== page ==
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Religious

God\’s Victory in Life\’s Disasters

But Joseph said to them, “Don’t be afraid. Am I God?
You planned something bad for me, but God produced something good from it,
 in order to save the lives of many people, just as He’s doing today.”
Genesis 50:19, 20 (Common English Bible)
     Joseph is a man with a large life, a great soul. Never does he dip below God’s highest desires for him. Always a man of considerable dignity, Joseph is humble in service, in a prison or in a palace. His life unfolds as any life does, in circumstances that are both tragic and blessed. His greatness is untarnished, even after years of unjust imprisonment. And in the national crisis that shakes Egypt and brings alarm to the people – a famine of biblical proportions – Joseph seizes the situation with uncommon wisdom and saves the country. He shines in the stiffest test of a great person, the management of prosperity. It is his management here that emphasizes Joseph’s sterling quality and offers a glimpse of the face of God.
     Those qualities that distinguished Joseph are tested at an early age. Joseph incurs the jealously of his older brothers. Desiring that Joseph is removed from the family forever, the brothers sell him into slavery. Now, because of the famine, the older brothers stand before their younger brother once again, this time within Joseph’s power. They come from desperation, cringing, hoping for gracious treatment. Joseph is now on a world’s stage – at least throughout the Egyptian empire. People are watching. More important, God is watching. Joseph’s response to the brothers who once sold him as a slave would be the biggest test of what he is made of. The brothers cared little for Joseph’s welfare when he was young. Now the brother’s welfare was in Joseph’s hands.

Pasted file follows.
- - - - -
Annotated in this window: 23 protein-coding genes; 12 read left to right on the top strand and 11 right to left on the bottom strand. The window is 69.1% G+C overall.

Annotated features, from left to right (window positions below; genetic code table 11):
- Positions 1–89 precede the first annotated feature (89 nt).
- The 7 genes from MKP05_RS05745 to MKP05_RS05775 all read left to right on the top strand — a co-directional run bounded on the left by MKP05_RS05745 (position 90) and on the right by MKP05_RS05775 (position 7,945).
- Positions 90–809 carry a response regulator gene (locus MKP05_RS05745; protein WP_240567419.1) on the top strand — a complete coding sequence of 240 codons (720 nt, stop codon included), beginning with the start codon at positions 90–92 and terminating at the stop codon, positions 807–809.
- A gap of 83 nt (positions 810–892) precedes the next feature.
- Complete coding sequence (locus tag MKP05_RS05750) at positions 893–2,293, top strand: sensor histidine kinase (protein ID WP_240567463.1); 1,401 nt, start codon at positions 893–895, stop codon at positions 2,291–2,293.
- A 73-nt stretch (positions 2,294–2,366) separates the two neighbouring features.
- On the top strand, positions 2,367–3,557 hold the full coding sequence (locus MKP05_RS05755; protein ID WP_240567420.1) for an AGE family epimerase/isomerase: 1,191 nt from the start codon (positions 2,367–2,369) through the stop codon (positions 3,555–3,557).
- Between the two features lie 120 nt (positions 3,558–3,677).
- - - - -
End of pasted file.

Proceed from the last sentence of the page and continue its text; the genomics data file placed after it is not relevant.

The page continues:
Joseph answers his brother’s plea, “Don’t be afraid. Am I God? You planned something bad for me, but God produced something good from it, in order to save the lives of many people, just as He’s doing today.” Only the greatest of women and men can confess to those who have wronged them that the injury has turned out to an advantage. Joseph rises to such a stature. Joseph’s response is suggestive of two motives for such a grand and expansive heart; two things that help Joseph to forgive.
     First is that Joseph is able to see that God is at work upon those who injured him. “Am I God?” It is as though Joseph is saying that the work of retribution is none of Joseph’s business. It is a dangerous position of heart for anyone to think they are the instrument for God’s justice. There are matters to large for us to assess, turns of the heart of which we are unaware. God always works beyond our understanding in the hearts of others including the hearts of those who have wronged us. Joseph understands this. More, Joseph sees that his brothers are different, that they have changed from the early days when they sold their younger brother as a slave.
     Second, forgiveness is made easy for Joseph because he has the clarity of insight to see how God has handled the wrongs he had suffered. God has taken the evil Joseph’s brother intended and turned it into a blessing for the nation of Egypt. The cruelty Joseph endured did not loom large in his mind, thoughts of revenge occupying his life. The wrong inflicted upon Joseph became the impetuous for a chain of events that would result in his being named Prime Minister of Egypt. God worked ceaselessly and mysteriously to savage the wrong and build a structure of a mighty purpose for Joseph and for the world. Joseph’s clarity of God’s hand in his life, his gratitude and worship of God, swept all bitterness clean out of his life. Joseph’s disaster has given way to God’s victory. Such is the result of wreckage that is placed into the giant grip of God.

Joy,

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